By Boris Jancic
They had a plan, there was a killing, and when it all unravelled they turned on each other.
Now two former lovers have both been found guilty of murder.
It took a jury six hours to convict Amandeep Kaur and Gurjinder Singh for the murder of Kaur's husband, Davender Singh, in August last year.
As the verdict was read, the pair stood in silence, within arms-reach of each other, Kaur choking back tears and Singh gently shaking his head.
The Crown had argued Kaur, 32, had convinced Singh, 27, to kill her husband so they could stay together after an affair the pair were having was discovered.
Mr Singh, 35, had his throat slashed in the Auckland suburb of Papatoetoe while sitting with Kaur in their parked car.
The key question for the jury was which of the two was the attacker and whether the other helped.
Prosecutors presented letters which the two had written after they were forbidden from speaking by Mr Singh.
The notes painted a picture of a woman in a physically abusive relationship looking for a way out by talking her lover into killing, prosecutors said.
Crown lawyer Natalie Walker said Kaur led her husband "like a lamb to the slaughter", getting him to stop his car at a spot where Singh was waiting with a blade.
Forensic experts painted a gruesome picture of Mr Singh's throat being slashed before he was stabbed five times and partly decapitated.
Seven cuts across his arms told the story of someone hopelessly trying to defend himself.
The prosecution said the evidence even pointed to Kaur holding her husband's hands down while Singh attacked him through an open car window.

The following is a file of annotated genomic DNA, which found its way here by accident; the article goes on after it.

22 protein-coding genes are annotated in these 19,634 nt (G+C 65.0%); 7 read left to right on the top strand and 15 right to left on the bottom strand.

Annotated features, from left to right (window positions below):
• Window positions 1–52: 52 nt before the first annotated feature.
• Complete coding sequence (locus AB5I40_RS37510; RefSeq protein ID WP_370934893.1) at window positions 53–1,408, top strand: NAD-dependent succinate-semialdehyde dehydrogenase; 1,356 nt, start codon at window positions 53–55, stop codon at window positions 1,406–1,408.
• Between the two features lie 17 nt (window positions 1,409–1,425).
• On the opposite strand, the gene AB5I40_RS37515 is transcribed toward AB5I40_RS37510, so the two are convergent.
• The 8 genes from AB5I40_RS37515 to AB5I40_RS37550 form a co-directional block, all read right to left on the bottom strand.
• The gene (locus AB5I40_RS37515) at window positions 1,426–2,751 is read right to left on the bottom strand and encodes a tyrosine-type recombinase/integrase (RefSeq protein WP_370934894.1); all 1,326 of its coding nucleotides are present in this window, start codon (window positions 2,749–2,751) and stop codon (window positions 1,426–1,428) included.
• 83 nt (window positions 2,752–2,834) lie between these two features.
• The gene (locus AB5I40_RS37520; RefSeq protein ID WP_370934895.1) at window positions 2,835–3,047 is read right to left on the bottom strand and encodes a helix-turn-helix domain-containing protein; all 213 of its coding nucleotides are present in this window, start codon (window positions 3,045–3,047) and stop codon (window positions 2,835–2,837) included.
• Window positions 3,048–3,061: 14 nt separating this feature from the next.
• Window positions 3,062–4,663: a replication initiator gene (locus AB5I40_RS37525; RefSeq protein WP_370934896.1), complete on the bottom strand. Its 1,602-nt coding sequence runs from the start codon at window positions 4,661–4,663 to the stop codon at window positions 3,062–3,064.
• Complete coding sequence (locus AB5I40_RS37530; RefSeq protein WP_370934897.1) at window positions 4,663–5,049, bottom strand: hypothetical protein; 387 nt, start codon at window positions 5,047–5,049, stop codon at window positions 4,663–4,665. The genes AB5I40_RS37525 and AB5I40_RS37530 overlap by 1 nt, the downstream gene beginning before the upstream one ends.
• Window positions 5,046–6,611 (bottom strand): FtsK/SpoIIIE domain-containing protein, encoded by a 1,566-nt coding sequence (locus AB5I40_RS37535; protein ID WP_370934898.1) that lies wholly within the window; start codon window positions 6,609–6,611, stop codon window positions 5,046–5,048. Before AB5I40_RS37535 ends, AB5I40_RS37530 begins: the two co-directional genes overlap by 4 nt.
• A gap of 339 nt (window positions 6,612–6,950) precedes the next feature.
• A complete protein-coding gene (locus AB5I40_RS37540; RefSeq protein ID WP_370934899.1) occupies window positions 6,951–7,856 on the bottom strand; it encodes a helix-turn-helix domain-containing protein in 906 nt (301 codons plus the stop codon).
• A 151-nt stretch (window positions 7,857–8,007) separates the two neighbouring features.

She then lied that the attack had been a random robbery, Ms Walker said.
Questioned by police shortly after, Kaur pointed the finger at Singh.
Brought in as well, a visibly upset Singh asked Kaur why she had not confessed.
"You were holding his hands, weren't you?" he said to her in a joint interview.
In the courtroom, they turned on each other.
Singh said Kaur had killed her husband before he arrived and he had been used as a scapegoat.
He said the notes about killing were written by Kaur alone, and he only wanted to talk to Mr Singh on the day of the attack.
He had no reason to kill Mr Singh and the forensic evidence was consistent with Kaur doing it herself from the passenger seat, lawyer Iswari Jayanandan argued.
Meanwhile, Kaur said she had called the killing off - admitting they had planned it - but saying she and Mr Singh had reconciled.
Her lawyer John Anderson said Singh's love turned to hate soon after and he killed Kaur's husband in a jealous rage.
She had only tried to cover up the killing to hide the affair - fearing the judgment of the Sikh community, he said.
But prosecutor Natalie Walker said Kaur had never changed her mind. "She never cancelled the plan, she never withdrew from it.
"In fact, other than getting caught, this all went to plan."
Outside the court, Detective Sergeant Stephen Nightingale read a statement from Mr Singh's family, saying the verdict was a relief.
Kaur and Singh will be sentenced in February.